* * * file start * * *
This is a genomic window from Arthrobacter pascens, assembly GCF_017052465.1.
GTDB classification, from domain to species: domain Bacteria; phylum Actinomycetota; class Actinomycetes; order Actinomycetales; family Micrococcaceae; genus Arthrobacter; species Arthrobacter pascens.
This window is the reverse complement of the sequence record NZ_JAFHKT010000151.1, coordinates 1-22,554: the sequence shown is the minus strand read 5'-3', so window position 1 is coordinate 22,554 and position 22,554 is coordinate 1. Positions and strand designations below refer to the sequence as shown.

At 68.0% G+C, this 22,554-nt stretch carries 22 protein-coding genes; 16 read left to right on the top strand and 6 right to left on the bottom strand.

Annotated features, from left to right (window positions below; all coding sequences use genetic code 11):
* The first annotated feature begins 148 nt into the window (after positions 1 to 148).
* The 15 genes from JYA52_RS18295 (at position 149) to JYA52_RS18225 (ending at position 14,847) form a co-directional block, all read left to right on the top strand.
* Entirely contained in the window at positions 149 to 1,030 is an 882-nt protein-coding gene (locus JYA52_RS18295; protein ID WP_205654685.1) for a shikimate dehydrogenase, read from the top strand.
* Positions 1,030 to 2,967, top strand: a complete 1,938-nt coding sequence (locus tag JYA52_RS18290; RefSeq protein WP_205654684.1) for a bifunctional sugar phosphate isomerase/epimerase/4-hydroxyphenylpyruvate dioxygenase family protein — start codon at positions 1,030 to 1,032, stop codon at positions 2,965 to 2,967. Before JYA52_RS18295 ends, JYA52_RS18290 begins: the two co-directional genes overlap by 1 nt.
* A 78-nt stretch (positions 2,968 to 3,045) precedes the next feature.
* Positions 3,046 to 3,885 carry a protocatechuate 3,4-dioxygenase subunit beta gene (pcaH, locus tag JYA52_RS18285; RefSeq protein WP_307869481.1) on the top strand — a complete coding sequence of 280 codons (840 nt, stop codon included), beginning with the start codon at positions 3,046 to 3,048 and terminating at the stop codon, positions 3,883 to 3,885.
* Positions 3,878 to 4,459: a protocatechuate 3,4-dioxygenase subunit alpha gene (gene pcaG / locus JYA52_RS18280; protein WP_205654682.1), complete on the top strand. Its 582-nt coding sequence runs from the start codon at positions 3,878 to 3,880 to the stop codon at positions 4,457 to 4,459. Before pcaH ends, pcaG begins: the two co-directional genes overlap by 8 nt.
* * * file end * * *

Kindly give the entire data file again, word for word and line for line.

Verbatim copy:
This is a genomic window from Arthrobacter pascens, assembly GCF_017052465.1.
GTDB classification, from domain to species: domain Bacteria; phylum Actinomycetota; class Actinomycetes; order Actinomycetales; family Micrococcaceae; genus Arthrobacter; species Arthrobacter pascens.
This window is the reverse complement of the sequence record NZ_JAFHKT010000151.1, coordinates 1-22,554: the sequence shown is the minus strand read 5'-3', so window position 1 is coordinate 22,554 and position 22,554 is coordinate 1. Positions and strand designations below refer to the sequence as shown.

At 68.0% G+C, this 22,554-nt stretch carries 22 protein-coding genes; 16 read left to right on the top strand and 6 right to left on the bottom strand.

Annotated features, from left to right (window positions below; all coding sequences use genetic code 11):
* The first annotated feature begins 148 nt into the window (after positions 1 to 148).
* The 15 genes from JYA52_RS18295 (at position 149) to JYA52_RS18225 (ending at position 14,847) form a co-directional block, all read left to right on the top strand.
* Entirely contained in the window at positions 149 to 1,030 is an 882-nt protein-coding gene (locus JYA52_RS18295; protein ID WP_205654685.1) for a shikimate dehydrogenase, read from the top strand.
* Positions 1,030 to 2,967, top strand: a complete 1,938-nt coding sequence (locus tag JYA52_RS18290; RefSeq protein WP_205654684.1) for a bifunctional sugar phosphate isomerase/epimerase/4-hydroxyphenylpyruvate dioxygenase family protein — start codon at positions 1,030 to 1,032, stop codon at positions 2,965 to 2,967. Before JYA52_RS18295 ends, JYA52_RS18290 begins: the two co-directional genes overlap by 1 nt.
* A 78-nt stretch (positions 2,968 to 3,045) precedes the next feature.
* Positions 3,046 to 3,885 carry a protocatechuate 3,4-dioxygenase subunit beta gene (pcaH, locus tag JYA52_RS18285; RefSeq protein WP_307869481.1) on the top strand — a complete coding sequence of 280 codons (840 nt, stop codon included), beginning with the start codon at positions 3,046 to 3,048 and terminating at the stop codon, positions 3,883 to 3,885.
* Positions 3,878 to 4,459: a protocatechuate 3,4-dioxygenase subunit alpha gene (gene pcaG / locus JYA52_RS18280; protein WP_205654682.1), complete on the top strand. Its 582-nt coding sequence runs from the start codon at positions 3,878 to 3,880 to the stop codon at positions 4,457 to 4,459. Before pcaH ends, pcaG begins: the two co-directional genes overlap by 8 nt.